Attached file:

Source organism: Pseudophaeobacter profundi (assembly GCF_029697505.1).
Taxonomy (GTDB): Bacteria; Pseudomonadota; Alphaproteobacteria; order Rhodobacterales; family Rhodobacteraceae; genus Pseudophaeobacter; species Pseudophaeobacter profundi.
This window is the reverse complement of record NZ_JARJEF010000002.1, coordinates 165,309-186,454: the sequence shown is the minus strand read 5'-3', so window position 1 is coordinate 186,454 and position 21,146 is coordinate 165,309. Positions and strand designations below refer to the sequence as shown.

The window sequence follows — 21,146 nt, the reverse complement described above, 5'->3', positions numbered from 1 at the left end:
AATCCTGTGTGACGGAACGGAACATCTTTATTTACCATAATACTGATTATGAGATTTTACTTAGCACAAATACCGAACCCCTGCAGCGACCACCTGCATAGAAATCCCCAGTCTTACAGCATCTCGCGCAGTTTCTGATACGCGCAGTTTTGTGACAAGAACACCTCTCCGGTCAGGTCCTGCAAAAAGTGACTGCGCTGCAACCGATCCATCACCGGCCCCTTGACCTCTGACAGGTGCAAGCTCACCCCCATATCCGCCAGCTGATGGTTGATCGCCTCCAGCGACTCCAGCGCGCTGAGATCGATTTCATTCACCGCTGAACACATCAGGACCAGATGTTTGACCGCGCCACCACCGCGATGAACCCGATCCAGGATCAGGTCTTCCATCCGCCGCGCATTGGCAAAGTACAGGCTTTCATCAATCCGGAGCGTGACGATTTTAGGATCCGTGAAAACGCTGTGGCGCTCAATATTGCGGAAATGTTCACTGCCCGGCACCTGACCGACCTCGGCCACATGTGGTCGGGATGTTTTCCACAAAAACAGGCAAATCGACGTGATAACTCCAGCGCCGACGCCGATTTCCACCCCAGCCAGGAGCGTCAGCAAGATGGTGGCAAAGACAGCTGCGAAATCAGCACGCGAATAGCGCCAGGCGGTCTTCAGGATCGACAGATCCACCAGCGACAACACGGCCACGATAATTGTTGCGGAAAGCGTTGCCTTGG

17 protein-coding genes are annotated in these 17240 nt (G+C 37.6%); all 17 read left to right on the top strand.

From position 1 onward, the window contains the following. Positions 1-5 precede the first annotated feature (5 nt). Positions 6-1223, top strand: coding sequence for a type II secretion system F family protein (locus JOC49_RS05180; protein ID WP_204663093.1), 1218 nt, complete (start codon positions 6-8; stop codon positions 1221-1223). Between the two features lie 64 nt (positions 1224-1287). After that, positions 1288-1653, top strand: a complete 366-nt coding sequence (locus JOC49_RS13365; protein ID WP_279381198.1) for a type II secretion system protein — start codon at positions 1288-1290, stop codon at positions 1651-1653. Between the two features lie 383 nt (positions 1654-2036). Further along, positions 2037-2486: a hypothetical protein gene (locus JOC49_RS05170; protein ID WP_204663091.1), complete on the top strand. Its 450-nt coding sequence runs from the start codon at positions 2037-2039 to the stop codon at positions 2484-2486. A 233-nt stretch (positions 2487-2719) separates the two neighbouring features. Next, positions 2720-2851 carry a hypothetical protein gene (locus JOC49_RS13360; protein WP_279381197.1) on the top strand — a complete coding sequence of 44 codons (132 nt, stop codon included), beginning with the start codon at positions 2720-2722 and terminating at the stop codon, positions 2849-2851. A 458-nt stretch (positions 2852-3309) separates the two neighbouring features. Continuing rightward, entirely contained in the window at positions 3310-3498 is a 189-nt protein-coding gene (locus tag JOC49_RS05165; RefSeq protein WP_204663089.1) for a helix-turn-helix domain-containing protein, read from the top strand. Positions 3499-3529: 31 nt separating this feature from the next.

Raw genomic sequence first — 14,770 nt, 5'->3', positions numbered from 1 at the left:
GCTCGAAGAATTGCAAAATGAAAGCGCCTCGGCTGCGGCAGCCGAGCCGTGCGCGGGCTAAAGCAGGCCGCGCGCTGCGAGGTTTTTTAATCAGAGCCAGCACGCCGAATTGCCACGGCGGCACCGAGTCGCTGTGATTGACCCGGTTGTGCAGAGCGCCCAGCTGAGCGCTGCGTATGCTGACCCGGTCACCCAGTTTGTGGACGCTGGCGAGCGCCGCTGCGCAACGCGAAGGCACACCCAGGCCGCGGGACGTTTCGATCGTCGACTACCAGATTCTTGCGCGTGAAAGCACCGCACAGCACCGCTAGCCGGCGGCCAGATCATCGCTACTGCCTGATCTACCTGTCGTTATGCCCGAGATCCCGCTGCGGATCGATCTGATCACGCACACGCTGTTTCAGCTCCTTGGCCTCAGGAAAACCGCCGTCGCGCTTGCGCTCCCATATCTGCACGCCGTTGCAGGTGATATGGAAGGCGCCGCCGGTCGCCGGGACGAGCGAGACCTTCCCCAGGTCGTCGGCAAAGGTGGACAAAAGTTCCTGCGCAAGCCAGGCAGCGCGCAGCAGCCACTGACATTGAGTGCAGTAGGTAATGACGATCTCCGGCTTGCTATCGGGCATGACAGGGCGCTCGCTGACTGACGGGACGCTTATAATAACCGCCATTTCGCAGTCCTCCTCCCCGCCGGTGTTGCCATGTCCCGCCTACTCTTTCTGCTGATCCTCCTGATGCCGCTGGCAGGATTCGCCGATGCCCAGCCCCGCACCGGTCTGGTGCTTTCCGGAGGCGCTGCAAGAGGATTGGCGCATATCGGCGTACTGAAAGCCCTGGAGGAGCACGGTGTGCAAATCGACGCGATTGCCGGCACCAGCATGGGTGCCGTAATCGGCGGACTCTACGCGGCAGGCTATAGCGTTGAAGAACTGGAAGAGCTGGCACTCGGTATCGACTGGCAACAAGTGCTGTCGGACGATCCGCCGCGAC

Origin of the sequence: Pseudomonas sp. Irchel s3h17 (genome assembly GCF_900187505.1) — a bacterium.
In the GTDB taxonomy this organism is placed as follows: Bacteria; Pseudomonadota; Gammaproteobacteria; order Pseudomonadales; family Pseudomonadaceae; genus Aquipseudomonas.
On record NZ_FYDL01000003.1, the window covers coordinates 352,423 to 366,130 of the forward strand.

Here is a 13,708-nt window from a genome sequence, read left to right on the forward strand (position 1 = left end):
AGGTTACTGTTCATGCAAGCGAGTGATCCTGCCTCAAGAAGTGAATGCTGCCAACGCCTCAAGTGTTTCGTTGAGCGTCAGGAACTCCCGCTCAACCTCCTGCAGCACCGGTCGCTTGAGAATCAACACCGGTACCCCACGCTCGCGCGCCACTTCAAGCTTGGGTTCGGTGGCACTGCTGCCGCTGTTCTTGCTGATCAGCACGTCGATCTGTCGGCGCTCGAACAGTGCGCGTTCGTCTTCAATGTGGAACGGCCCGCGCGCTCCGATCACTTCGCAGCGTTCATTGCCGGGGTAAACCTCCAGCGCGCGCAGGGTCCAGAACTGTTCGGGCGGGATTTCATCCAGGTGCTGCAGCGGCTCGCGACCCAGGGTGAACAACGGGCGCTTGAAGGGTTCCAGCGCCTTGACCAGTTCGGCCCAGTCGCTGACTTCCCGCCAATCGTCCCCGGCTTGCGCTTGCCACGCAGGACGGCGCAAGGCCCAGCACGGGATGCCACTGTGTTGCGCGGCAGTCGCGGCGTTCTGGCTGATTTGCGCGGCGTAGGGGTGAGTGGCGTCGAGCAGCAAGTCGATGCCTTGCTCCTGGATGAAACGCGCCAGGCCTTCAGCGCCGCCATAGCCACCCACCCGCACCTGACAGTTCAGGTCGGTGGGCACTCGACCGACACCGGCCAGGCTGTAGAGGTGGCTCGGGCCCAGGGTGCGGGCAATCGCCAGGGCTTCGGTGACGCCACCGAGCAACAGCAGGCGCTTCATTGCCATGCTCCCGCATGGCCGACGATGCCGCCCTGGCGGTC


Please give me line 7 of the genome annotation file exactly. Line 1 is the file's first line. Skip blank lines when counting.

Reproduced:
From position 1 onward, the window contains the following. Positions 1-5 precede the first annotated feature (5 nt). Positions 6-1223, top strand: coding sequence for a type II secretion system F family protein (locus JOC49_RS05180; protein ID WP_204663093.1), 1218 nt, complete (start codon positions 6-8; stop codon positions 1221-1223). Between the two features lie 64 nt (positions 1224-1287). After that, positions 1288-1653, top strand: a complete 366-nt coding sequence (locus JOC49_RS13365; protein ID WP_279381198.1) for a type II secretion system protein — start codon at positions 1288-1290, stop codon at positions 1651-1653. Between the two features lie 383 nt (positions 1654-2036). Further along, positions 2037-2486: a hypothetical protein gene (locus JOC49_RS05170; protein ID WP_204663091.1), complete on the top strand. Its 450-nt coding sequence runs from the start codon at positions 2037-2039 to the stop codon at positions 2484-2486. A 233-nt stretch (positions 2487-2719) separates the two neighbouring features. Next, positions 2720-2851 carry a hypothetical protein gene (locus JOC49_RS13360; protein WP_279381197.1) on the top strand — a complete coding sequence of 44 codons (132 nt, stop codon included), beginning with the start codon at positions 2720-2722 and terminating at the stop codon, positions 2849-2851. A 458-nt stretch (positions 2852-3309) separates the two neighbouring features. Continuing rightward, entirely contained in the window at positions 3310-3498 is a 189-nt protein-coding gene (locus tag JOC49_RS05165; RefSeq protein WP_204663089.1) for a helix-turn-helix domain-containing protein, read from the top strand. Positions 3499-3529: 31 nt separating this feature from the next.